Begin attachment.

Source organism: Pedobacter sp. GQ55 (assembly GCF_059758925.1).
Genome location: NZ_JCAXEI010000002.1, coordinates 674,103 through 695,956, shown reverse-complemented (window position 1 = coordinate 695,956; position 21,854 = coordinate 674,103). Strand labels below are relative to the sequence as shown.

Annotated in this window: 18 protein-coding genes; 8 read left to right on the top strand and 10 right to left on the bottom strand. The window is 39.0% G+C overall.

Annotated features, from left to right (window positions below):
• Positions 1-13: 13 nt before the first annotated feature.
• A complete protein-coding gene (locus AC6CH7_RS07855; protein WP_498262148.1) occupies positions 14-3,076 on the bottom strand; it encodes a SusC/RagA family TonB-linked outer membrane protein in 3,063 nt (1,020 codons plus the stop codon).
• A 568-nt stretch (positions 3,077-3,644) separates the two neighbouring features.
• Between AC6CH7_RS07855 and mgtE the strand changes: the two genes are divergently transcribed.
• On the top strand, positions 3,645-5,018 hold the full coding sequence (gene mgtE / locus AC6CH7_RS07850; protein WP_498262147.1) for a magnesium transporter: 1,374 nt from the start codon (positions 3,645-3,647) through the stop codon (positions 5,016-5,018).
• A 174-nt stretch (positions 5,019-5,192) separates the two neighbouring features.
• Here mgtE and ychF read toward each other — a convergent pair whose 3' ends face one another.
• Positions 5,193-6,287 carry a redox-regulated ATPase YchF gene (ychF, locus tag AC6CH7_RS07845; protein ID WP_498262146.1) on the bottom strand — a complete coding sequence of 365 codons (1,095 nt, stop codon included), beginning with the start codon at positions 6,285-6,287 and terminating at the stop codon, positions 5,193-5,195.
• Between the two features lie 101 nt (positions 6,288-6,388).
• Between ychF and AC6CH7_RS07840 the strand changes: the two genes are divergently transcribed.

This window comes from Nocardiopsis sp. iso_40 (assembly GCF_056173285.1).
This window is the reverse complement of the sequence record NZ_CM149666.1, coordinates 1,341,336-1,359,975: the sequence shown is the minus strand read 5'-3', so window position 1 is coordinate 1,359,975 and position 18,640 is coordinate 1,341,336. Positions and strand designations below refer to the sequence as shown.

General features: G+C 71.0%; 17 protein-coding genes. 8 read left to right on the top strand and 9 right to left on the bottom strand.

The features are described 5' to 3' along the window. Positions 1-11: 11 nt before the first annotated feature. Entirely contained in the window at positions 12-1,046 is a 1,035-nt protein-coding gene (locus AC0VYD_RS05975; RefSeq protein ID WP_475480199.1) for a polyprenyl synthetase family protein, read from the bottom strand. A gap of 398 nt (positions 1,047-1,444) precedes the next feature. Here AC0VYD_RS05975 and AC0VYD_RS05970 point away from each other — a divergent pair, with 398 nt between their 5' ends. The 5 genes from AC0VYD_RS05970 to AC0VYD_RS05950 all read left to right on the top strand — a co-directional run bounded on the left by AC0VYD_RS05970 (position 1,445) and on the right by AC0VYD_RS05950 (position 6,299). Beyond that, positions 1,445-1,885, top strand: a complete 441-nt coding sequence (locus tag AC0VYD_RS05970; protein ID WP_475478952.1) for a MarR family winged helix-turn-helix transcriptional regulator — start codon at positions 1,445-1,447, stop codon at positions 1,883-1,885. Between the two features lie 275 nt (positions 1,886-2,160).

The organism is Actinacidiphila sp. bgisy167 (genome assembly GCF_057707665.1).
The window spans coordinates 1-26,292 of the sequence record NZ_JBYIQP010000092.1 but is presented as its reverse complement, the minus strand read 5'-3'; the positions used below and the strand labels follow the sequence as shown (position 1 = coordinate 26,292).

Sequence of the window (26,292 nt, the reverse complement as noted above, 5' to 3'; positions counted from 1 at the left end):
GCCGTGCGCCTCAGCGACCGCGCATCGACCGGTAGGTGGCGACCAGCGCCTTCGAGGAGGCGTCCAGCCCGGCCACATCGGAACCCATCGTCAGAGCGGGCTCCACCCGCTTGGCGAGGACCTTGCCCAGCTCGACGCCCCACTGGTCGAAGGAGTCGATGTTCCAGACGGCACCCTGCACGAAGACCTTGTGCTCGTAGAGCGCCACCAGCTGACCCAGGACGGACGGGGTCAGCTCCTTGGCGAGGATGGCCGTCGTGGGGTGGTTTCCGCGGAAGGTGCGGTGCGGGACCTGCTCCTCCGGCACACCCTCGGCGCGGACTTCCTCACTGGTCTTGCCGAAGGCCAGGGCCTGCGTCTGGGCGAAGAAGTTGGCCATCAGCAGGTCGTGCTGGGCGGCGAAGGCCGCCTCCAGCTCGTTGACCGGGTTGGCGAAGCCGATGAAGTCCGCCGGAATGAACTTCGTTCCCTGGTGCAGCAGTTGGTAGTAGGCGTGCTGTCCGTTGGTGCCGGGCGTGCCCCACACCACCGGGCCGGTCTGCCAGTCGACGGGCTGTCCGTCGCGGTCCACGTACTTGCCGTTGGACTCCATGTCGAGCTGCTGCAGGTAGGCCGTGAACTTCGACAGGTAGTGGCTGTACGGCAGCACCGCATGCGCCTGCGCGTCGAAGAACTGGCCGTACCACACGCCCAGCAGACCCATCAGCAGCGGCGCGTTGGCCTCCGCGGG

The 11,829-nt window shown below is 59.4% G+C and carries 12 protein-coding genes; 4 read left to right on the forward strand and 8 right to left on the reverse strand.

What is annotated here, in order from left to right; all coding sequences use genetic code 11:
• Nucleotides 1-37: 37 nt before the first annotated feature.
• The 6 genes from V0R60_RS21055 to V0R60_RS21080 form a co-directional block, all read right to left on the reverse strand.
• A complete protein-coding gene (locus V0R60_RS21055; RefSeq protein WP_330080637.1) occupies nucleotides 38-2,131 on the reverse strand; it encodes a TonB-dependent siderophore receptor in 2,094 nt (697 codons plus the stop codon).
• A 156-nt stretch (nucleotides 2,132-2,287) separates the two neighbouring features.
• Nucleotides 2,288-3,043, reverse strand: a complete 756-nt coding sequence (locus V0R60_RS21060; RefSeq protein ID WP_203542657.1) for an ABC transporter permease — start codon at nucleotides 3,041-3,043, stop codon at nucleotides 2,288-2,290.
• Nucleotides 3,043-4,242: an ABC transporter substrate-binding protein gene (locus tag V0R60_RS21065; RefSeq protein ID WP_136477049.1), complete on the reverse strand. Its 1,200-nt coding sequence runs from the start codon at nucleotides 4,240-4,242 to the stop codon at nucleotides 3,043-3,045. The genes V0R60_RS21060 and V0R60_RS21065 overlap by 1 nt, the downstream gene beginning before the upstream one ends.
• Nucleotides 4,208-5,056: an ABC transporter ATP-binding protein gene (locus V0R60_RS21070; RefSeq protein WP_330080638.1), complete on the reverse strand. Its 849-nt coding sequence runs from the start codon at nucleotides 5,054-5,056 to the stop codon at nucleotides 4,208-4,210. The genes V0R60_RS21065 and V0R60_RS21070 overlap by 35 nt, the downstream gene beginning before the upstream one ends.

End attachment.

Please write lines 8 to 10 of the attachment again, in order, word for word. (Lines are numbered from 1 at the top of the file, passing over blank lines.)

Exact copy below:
• Between AC6CH7_RS07855 and mgtE the strand changes: the two genes are divergently transcribed.
• On the top strand, positions 3,645-5,018 hold the full coding sequence (gene mgtE / locus AC6CH7_RS07850; protein WP_498262147.1) for a magnesium transporter: 1,374 nt from the start codon (positions 3,645-3,647) through the stop codon (positions 5,016-5,018).
• A 174-nt stretch (positions 5,019-5,192) separates the two neighbouring features.